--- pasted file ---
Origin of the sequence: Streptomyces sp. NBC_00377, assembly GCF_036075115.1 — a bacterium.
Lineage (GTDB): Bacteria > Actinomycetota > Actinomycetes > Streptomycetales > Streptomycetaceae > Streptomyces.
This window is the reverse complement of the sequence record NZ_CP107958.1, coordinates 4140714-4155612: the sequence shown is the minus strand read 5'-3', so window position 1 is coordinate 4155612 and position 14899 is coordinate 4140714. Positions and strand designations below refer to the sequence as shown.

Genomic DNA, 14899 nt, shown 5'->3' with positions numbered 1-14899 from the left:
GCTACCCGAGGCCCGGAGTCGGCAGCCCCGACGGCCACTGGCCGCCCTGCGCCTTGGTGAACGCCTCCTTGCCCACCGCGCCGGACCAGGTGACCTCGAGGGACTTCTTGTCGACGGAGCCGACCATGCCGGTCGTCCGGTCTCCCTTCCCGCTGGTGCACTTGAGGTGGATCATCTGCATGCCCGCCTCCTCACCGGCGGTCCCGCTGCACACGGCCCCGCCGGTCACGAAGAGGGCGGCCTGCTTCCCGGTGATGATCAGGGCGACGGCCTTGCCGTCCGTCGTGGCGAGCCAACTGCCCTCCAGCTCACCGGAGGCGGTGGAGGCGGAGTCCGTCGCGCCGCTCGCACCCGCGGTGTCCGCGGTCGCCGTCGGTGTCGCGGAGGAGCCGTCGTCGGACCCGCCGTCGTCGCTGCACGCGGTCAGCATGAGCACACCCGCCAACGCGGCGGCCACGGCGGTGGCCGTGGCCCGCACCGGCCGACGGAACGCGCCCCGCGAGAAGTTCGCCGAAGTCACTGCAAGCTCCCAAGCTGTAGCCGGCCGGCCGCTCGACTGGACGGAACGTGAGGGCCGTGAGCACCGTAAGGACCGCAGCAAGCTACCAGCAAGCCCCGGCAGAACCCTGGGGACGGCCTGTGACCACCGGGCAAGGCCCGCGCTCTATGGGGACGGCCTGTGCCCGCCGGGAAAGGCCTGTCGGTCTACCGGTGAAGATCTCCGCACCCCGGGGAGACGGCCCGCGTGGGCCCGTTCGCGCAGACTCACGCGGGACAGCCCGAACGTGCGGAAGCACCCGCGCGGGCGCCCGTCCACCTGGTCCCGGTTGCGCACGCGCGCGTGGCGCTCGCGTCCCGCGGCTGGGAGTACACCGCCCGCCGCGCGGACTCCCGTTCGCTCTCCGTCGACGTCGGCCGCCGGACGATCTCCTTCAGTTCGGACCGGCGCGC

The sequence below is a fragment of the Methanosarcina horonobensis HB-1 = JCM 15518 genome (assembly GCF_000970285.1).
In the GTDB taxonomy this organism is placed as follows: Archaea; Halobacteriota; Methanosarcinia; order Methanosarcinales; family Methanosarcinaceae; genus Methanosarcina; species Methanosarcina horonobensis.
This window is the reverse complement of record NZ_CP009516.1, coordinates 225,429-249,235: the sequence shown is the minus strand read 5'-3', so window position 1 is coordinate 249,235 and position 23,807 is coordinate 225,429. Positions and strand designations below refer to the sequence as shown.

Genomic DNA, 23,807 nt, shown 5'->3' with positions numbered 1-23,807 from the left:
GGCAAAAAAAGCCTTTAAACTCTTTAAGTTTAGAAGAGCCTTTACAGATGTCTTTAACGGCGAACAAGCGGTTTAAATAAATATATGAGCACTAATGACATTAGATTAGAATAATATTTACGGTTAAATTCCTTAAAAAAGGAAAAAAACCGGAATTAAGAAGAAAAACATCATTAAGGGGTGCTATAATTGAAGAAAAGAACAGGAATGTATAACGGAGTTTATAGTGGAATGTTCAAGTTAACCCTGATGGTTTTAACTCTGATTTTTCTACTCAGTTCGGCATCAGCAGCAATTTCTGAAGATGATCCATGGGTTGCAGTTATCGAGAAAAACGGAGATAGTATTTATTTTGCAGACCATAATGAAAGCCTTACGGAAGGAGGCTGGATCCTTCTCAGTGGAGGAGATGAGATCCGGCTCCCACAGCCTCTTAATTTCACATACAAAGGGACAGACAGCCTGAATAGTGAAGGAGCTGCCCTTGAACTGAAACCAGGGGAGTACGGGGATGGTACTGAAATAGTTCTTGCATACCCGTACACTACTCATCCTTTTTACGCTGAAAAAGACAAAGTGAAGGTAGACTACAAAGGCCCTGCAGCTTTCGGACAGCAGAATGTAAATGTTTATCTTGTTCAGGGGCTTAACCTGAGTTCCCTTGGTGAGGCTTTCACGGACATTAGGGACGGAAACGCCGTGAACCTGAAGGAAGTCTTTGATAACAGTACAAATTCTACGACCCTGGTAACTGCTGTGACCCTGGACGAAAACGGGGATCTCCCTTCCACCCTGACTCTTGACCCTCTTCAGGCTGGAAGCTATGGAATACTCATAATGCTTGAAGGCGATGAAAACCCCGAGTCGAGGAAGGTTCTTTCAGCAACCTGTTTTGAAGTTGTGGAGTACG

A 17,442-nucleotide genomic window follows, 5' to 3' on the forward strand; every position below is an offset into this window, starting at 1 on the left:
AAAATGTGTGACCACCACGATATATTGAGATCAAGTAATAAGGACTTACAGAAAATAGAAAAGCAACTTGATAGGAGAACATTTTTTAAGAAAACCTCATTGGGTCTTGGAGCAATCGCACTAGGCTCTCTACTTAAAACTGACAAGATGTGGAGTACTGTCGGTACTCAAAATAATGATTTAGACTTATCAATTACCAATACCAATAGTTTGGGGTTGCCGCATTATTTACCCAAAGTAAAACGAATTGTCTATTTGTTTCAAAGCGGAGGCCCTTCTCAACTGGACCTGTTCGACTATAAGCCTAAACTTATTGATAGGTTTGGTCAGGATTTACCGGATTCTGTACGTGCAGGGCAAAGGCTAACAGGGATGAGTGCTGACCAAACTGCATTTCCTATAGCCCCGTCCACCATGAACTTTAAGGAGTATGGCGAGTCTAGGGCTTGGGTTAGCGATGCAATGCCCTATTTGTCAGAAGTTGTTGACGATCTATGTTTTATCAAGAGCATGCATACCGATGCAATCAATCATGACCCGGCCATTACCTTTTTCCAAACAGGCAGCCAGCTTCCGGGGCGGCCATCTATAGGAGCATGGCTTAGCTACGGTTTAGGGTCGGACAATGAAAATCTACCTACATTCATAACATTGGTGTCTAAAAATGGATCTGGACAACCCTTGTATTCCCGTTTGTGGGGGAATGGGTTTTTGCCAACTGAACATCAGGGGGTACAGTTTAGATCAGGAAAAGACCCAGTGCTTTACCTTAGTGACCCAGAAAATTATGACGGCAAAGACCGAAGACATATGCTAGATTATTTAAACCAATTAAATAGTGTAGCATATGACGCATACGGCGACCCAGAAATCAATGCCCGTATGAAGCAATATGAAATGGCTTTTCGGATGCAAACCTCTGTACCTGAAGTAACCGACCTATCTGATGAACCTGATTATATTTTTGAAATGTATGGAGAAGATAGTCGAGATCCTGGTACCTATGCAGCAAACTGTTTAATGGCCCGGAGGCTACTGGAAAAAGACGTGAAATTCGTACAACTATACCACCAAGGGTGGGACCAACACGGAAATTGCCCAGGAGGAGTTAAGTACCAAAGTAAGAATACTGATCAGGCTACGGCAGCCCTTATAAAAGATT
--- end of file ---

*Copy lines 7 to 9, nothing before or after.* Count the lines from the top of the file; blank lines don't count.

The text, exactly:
In the GTDB taxonomy this organism is placed as follows: Archaea; Halobacteriota; Methanosarcinia; order Methanosarcinales; family Methanosarcinaceae; genus Methanosarcina; species Methanosarcina horonobensis.
This window is the reverse complement of record NZ_CP009516.1, coordinates 225,429-249,235: the sequence shown is the minus strand read 5'-3', so window position 1 is coordinate 249,235 and position 23,807 is coordinate 225,429. Positions and strand designations below refer to the sequence as shown.

Genomic DNA, 23,807 nt, shown 5'->3' with positions numbered 1-23,807 from the left: